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In recent years, it has become clear that small (< 20kD), single-domain proteins known as microproteins play important roles in a diversity of biological processes such as DNA repair, muscle development, and even in the maintenance of the human microbiome. However, while rich in research potential, this scientific field remains woefully understudied. Researchers at the Salk Institute are trying to change that, and have uncovered a novel mitochondrial microprotein that plays a key role in regulating the unfolded protein response (UPR).
Live cell image of mitochondria (red) in COS-7 cells shows that PIGBOS (green) is localized to the mitochondrial outer membrane (orange).*
In a study published in Nature Communications, Chu et al. identified PIGBOS, a small, conserved 54-amino acid microprotein, located on the mitochondrial outer membrane. The researchers found that PIGBOS interacted specifically with CLCC1, a chloride channel protein located on the endoplasmic reticulum. Using a split-GFP bimolecular complementation approach, the researchers fluorescently visualized the PIGBOS-CLCC1 interaction at the ER-mitochondria interface, and quantified the interaction using flow cytometry. Seeing as CLCC1 has previously been associated with neurodegeneration in a mice, and that this disease phenotype is tied to an increase in UPR, the researchers next evaluated whether PIGBOS was associated with UPR. As hypothesized, they showed that PIGBOS levels can indeed regulate UPR. In PIGBOS knockout cells and in cells treated with PIGBOS siRNA, an increase in XBP1 splicing in response to tunicamycin treatment was observed. Tunicamycin is known to trigger ER stress, and XBP1 splicing is a reliable indicator of UPR. Conversely, PIGBOS overexpression in wildtype cells were desensitized to UPR. Furthermore, the research group was also able to show that PIGBOS could regulate cellular apoptosis, where the loss of PIGBOS resulted in greater sensitivity to ER stress, resulting in increased cell death.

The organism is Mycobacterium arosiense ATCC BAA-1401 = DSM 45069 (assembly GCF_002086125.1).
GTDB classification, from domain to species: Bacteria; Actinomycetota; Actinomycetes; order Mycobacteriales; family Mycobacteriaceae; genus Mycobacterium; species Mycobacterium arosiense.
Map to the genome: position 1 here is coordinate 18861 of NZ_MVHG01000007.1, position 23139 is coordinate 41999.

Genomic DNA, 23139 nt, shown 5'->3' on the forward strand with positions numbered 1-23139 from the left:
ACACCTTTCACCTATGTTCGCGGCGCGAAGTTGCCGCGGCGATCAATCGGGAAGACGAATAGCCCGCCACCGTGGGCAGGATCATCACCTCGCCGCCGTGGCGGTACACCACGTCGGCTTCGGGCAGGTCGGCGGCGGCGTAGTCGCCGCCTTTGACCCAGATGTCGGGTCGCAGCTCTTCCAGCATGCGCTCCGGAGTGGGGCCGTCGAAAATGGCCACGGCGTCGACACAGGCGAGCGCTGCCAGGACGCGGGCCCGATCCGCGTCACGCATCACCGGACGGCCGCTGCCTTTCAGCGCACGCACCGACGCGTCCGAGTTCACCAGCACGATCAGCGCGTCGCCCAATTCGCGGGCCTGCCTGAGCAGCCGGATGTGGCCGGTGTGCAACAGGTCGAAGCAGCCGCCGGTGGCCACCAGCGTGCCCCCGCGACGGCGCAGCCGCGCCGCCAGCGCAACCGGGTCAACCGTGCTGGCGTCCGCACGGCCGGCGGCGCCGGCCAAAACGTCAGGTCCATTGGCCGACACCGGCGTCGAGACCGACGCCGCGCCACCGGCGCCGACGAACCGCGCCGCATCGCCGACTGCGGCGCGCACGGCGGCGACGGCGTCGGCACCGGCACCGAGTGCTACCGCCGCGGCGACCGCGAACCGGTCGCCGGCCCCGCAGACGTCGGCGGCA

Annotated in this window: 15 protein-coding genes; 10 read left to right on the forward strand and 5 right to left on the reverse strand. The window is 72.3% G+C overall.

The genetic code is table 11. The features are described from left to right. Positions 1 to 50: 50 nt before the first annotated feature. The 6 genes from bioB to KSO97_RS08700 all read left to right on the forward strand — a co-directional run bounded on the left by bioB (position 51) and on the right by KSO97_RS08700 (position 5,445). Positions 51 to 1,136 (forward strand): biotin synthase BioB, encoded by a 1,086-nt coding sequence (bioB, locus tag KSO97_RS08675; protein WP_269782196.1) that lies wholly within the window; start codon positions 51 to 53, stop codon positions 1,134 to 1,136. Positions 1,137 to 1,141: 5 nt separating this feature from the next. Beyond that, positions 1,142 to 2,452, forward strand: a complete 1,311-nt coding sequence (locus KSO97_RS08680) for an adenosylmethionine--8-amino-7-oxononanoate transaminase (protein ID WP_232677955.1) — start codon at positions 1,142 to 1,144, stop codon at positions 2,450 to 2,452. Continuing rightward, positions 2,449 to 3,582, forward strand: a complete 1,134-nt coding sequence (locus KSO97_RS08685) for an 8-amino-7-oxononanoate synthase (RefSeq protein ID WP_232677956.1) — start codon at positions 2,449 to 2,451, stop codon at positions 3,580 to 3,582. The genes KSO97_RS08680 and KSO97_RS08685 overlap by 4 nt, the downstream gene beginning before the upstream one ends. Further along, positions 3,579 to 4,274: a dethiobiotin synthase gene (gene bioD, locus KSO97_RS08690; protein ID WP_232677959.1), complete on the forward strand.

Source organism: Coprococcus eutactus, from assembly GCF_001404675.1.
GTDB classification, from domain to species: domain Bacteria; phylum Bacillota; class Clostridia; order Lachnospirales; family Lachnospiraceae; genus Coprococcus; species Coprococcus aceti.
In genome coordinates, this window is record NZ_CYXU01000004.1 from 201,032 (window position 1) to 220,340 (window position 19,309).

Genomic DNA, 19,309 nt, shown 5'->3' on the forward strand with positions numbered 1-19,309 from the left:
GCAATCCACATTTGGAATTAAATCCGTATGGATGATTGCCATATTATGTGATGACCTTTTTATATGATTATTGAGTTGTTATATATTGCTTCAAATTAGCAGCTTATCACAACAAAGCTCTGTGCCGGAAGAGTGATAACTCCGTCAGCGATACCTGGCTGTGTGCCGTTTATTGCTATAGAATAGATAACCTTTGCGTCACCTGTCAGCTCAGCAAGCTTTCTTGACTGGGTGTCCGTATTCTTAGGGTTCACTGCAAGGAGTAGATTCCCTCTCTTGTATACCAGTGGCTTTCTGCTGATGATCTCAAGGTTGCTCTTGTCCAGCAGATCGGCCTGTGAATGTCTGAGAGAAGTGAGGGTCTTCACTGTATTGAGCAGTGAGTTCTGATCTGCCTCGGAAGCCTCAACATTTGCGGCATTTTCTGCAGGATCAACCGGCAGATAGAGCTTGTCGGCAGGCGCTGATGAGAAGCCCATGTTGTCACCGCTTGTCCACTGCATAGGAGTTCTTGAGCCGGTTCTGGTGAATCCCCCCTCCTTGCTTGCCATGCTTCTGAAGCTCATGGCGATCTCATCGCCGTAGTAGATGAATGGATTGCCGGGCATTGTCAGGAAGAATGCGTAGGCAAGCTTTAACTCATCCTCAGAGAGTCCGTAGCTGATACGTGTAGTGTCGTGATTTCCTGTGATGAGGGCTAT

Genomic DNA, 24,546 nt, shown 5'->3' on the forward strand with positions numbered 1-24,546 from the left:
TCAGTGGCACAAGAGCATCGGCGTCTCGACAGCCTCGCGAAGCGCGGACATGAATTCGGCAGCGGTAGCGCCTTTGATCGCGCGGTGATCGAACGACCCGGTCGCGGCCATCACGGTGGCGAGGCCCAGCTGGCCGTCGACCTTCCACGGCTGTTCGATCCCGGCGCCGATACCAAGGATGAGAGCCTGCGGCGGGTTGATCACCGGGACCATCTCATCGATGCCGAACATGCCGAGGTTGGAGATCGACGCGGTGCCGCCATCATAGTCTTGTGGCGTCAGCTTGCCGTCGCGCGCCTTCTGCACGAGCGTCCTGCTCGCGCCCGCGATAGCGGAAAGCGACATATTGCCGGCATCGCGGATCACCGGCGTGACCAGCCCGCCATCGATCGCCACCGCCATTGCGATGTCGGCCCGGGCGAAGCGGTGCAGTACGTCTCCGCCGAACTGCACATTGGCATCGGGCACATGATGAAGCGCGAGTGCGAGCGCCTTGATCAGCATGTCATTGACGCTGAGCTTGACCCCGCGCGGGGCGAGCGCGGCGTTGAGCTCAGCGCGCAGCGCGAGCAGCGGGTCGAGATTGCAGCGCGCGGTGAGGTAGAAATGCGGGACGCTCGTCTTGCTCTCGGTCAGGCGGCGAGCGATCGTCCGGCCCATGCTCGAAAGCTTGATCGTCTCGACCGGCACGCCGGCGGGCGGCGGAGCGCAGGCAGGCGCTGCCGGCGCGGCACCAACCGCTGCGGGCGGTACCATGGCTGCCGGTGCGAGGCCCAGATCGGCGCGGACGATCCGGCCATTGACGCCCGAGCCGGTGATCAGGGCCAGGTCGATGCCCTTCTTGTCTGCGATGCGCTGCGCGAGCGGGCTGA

Dysregulation of protein folding underlies many neurodegenerative disorders in humans like Alzheimer’s and Parkinson’s disease. Better understanding into the role mitochondria play in regulating the ER stress response will certainly aid in future therapeutic development. It is also clear that functional microproteins bear great importance to the biological processes. With so much potential for discovery, it is exciting to see where the field of microprotein research will take us next.
*This unmodified image corresponds to Figure 2D from Chu et al. (2019), and is gratefully shared under the Creative Commons Attribution 4.0 International License (http://creativecommons.org/licenses/by/4.0/).
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